India is sending a message of collaborative unity during the COVID-19 world crisis through various initiatives. New regional links are being created through virtual summits by reviving SAARC and encouraging the G20. Pharmaceutical aid for 123 countries and repatriation help for neighbours and friends has been provided. This podcast covers some of the government's domestic and international measures.
Distinguished Fellow, Foreign Policy Studies Programme
Ambassador Rajiv Bhatia is a Distinguished Fellow, Foreign Policy Studies Programme at Gateway House. He is Chair of FICCI’s Core Group of Experts on BIMSTEC and its Task Force on the Blue Economy. He is a founding member of the Kalinga International Foundation. As Director General of the Indian Council of World Affairs (ICWA) from 2012-15, he played a key role in strengthening India's Track-II research and outreach activities. During a 37-year innings in the Indian Foreign Service (IFS), he served as Ambassador to Myanmar and Mexico and as High Commissioner to Kenya and South Africa. He dealt with a part of South Asia, while posted as Joint Secretary in the Ministry of External Affairs. A prolific columnist, who has also written a critically acclaimed book, India-Myanmar Relations: Changing Contours (Routledge), he is a frequent speaker on foreign policy issues in India and abroad. He was Senior Visiting Research Fellow during 2011-13 at the Institute of South East Asian Studies (ISEAS), Singapore. He holds a master’s degree in political science from Allahabad University.
Myanmar, South East Asia, Indo-Pacific, South Asia, Indian Ocean, Africa, Regional Groupings, Indian Foreign Policy and Diplomacy
Last modified: May 28, 2020
The G20 will prove vital in maintaining economic balance in the post-COVID world. The strains are many, but like the financial crisis of 2008, this could be a defining moment for its members to exercise delicate diplomacy to combat the challenges of COVID-19.
Over the last month, India’s Corona-diplomacy has been evident. The government’s two-point plan is to protect its citizens and help its neighbours and friends.
The first-ever virtual summit of leaders from member-states of the South Asian Association for Regional Cooperation on March 15 was an innovative exercise in showing solidarity in containing a pandemic. Here is an assessment of its tangible outcomes – and longer-term ways to prepare for SAARC’s revival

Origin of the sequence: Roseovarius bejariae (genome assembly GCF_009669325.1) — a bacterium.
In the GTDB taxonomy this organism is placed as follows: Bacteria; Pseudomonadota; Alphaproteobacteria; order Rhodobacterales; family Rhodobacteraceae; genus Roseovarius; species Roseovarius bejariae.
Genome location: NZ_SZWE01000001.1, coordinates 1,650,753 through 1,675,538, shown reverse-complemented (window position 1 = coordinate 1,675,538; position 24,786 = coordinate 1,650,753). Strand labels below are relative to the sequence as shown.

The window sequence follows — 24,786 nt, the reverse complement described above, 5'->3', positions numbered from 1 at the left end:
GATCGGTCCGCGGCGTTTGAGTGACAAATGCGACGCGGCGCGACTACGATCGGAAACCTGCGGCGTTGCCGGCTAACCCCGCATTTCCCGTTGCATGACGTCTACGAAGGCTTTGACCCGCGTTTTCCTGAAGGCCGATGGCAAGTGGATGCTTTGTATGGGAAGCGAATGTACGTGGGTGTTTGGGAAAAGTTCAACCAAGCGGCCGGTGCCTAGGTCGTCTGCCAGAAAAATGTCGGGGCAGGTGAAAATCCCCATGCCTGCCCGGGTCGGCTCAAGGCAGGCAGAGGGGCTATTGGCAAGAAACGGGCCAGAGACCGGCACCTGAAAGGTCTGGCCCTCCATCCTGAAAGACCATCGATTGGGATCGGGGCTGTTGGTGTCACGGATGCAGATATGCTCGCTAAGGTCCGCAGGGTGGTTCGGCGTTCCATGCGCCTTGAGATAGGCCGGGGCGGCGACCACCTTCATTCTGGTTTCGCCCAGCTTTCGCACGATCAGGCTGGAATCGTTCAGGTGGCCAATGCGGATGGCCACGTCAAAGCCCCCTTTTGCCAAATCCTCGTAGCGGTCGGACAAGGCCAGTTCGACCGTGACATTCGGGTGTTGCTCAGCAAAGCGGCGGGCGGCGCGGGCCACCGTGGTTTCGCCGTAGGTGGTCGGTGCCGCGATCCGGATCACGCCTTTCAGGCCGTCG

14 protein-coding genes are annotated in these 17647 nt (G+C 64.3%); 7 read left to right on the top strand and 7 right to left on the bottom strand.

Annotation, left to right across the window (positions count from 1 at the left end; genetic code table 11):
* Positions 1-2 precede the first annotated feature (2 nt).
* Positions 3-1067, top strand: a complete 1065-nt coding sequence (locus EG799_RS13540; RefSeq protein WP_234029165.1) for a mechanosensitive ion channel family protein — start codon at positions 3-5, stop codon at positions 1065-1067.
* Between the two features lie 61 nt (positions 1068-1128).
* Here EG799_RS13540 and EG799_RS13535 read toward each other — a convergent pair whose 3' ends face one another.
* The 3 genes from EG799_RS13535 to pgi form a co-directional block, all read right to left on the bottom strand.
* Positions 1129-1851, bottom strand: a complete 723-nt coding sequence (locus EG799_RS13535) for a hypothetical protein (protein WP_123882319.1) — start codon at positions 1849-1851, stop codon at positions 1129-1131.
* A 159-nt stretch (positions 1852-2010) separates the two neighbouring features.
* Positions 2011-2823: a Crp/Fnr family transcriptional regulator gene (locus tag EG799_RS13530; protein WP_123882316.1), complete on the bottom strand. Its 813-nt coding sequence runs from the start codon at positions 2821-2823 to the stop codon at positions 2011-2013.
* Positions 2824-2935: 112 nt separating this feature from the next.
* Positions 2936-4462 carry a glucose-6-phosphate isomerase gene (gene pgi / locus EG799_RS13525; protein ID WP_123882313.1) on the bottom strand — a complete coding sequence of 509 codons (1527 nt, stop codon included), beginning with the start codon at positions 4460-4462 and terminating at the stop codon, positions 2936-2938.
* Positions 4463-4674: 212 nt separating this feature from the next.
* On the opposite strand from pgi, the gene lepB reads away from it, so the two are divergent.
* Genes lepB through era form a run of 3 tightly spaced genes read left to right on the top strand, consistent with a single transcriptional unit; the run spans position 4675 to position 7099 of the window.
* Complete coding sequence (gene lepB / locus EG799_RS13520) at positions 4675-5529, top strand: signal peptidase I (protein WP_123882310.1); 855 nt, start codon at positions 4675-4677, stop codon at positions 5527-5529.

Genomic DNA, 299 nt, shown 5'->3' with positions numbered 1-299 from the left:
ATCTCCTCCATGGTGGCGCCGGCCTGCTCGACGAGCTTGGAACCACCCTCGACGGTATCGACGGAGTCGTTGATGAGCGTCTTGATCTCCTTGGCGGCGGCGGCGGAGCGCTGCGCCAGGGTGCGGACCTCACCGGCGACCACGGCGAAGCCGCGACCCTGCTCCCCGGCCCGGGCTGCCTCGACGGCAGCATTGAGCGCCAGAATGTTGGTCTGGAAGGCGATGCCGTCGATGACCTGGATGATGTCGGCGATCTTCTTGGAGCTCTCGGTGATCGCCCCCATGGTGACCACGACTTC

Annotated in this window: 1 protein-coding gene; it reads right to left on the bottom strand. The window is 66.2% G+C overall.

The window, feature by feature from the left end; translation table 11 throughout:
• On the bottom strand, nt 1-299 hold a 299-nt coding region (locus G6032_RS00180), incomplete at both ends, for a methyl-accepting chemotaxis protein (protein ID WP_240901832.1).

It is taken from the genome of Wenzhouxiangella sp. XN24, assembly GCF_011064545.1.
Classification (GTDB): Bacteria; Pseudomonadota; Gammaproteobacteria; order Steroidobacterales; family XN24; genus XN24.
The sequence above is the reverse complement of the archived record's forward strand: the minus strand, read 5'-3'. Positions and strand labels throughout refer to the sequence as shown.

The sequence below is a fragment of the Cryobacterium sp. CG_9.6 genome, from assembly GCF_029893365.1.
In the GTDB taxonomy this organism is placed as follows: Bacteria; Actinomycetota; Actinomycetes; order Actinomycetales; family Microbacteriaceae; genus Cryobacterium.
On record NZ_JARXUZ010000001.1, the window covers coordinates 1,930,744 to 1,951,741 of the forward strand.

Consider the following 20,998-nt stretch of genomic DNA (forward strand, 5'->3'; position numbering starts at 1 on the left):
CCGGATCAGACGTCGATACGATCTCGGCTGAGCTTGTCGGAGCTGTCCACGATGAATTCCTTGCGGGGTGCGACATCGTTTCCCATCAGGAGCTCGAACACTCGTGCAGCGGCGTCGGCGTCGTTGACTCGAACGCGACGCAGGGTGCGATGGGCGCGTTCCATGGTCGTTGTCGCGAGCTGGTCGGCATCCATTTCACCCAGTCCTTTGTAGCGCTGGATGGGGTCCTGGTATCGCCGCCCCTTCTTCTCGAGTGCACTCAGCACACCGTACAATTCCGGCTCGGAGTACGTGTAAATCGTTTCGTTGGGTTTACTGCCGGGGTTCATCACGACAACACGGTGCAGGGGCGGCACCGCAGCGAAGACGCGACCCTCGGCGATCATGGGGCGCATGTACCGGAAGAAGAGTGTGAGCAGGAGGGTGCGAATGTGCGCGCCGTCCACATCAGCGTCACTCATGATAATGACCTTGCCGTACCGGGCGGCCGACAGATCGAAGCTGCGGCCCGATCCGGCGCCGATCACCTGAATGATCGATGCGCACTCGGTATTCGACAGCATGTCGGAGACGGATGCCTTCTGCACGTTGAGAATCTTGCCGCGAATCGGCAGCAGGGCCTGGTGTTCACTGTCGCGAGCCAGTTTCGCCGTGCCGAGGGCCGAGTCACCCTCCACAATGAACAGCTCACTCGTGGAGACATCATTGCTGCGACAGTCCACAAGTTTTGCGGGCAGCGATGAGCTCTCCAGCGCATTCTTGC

COVID-19 unified G20 leaders at an extraordinary summit last week. An idea given a nudge by Prime Minister Narendra Modi, here was an opportunity for all participants to put together a plan and make a pledge for international cooperation, focusing on four main themes. Next, will they be able to turn words into action?
The Indian government, has, under challenging circumstances, evacuated, all through March 2020, nearly 3,000 Indian citizens, stranded in the hotspots of the coronavirus epidemic. These rescue operations, which have been performed adeptly since 1990, are a mark of a developed-country mindset with confidence-inspiring governance structures
The Coronavirus Disease (COVID-19), which has spread to more than 160 countries, is a global challenge, calling for coordinated intervention at the national, regional and global levels. Rajiv Bhatia, Distinguished Fellow, Gateway House, in this interview, outlines four aspects of the calamity
India has responded swiftly to contain the spread of the Corona Virus Disease. The government’s prompt and well-coordinated response, including in the diplomatic realm, shows direction from the highest political leadership. Yet, there is no room for complacency or slackening of vigilance
South Asia’s speedy economic development depends on the level of integration between countries in the region. The South Asian Association for Regional Cooperation (SAARC) and the Bay of Bengal Initiative for Multi-Sectoral Technical and Economic Cooperation (BIMSTEC) have lost their momentum. But both platforms have their uses and can be revived creatively
President Jair Bolsonaro’s visit to India in January helped correct the view that India-Brazil ties belong more in a multilateral forum. The accent this time was on the two countries’ congruence of interests amidst the current climate of geopolitical uncertainty and complex multipolarity and the scope for enhanced cooperation in four focus areas